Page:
Three-dimensional force microscopy

December 7, 2015

FAU researchers develop method of measuring forces of tumor cells as they migrate through connective tissue.

Julian Steinwachs and colleagues at the Biophysics Group investigated tumour cell migration in artificial made of collagen, which mimics the natural matrix of organs in terms of its , structure and other material properties. The idea behind their method is simple: the researchers first measured the deformation of the connective tissue around the migrating cells. If the elasticity of the connective tissue is known, it can then be used like a spring scale to calculate the cell forces from the tissue deformations.

A particular challenge for the researchers was that connective tissue is initially soft when forces are weak, but stiffens at the level of forces generated by . Tumour cells also used part of their forces to elongate into a spindle-like shape, allowing them to migrate at a remarkable speed even through very small pores of the connective tissue. In their next project, the researchers will apply this method to investigate differences in the cell forces between differently aggressive tumours.

Explore further: New force sensing method reveals how cells sense tissue stiffness

More information: Three-dimensional force microscopy of cells in biopolymer networks, dx.doi.org/10.1038/nmeth.3685

Related Stories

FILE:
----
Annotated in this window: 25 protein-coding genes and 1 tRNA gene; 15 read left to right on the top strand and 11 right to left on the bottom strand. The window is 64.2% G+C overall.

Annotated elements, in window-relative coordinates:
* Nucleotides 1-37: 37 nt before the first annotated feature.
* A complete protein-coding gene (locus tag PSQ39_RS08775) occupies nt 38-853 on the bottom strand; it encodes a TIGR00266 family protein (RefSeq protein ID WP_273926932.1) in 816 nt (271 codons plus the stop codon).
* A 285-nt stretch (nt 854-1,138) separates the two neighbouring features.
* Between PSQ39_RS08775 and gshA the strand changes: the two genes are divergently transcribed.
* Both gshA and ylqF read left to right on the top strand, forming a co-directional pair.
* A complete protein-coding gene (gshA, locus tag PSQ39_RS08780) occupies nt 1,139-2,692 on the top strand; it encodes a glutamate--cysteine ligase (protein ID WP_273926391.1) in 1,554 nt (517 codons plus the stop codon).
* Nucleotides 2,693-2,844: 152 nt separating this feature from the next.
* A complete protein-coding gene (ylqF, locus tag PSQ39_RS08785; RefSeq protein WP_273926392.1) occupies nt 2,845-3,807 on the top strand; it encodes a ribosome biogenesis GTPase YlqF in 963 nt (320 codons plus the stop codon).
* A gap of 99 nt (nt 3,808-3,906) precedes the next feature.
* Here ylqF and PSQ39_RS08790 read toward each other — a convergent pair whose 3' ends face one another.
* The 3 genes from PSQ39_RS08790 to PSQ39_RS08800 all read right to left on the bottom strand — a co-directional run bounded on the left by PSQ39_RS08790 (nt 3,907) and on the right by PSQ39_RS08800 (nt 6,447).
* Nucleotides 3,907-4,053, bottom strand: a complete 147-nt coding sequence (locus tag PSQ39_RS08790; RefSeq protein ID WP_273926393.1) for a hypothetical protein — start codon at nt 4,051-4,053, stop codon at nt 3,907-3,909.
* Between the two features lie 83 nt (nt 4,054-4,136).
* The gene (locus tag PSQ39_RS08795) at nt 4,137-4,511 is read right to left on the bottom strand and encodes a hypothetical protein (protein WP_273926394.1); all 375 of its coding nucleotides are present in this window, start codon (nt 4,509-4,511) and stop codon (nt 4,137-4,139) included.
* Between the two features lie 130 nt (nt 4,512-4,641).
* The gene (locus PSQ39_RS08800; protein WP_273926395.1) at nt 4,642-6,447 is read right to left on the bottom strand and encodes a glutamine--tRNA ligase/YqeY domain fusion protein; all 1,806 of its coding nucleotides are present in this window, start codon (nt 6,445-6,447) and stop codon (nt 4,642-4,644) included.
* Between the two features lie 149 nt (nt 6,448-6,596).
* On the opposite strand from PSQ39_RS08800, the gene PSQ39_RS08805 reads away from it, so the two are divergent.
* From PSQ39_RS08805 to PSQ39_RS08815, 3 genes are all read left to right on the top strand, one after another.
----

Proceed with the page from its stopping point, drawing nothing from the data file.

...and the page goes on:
Scientists bringing cells on the fast track

October 6, 2014

During cancer metastasis, immune response cells are moving in a controlled manner through the body. Researchers from the Department of Biomedicine at the University of Basel discovered novel mechanisms of cell migration by ...

Scientists grow functional vocal cord tissue in the lab

November 18, 2015

University of Wisconsin-Madison scientists have succeeded in growing functional vocal cord tissue in the laboratory, a major step toward restoring a voice to people who have lost their vocal cords to cancer surgery or other ...

Making bone in the lab

August 20, 2015

Every year there are around 60,000 hip, 50,000 forearm and 40,000 vertebral fractures in the UK. At the Bone and Joint Research Group at the University of Southampton, Professor Richard Oreffo and team have made pioneering ...

Recommended for you

Two teams independently test Tomonaga–Luttinger theory

October 20, 2017

(Phys.org)—Two teams of researchers working independently of one another have found ways to test aspects of the Tomonaga–Luttinger theory that describes interacting quantum particles in 1-D ensembles in a Tomonaga–Luttinger ...

Using optical chaos to control the momentum of light

October 19, 2017

Integrated photonic circuits, which rely on light rather than electrons to move information, promise to revolutionize communications, sensing and data processing. But controlling and moving light poses serious challenges. ...

Black butterfly wings offer a model for better solar cells

October 19, 2017

(Phys.org)—A team of researchers with California Institute of Technology and the Karlsruh Institute of Technology has improved the efficiency of thin film solar cells by mimicking the architecture of rose butterfly wings. ...

Terahertz spectroscopy goes nano

October 19, 2017

Brown University researchers have demonstrated a way to bring a powerful form of spectroscopy—a technique used to study a wide variety of materials—into the nano-world.

0 comments

Please sign in to add a comment. Registration is free, and takes less than a minute. Read more

Click here to reset your password.
Sign in to get notified via email when new comments are made.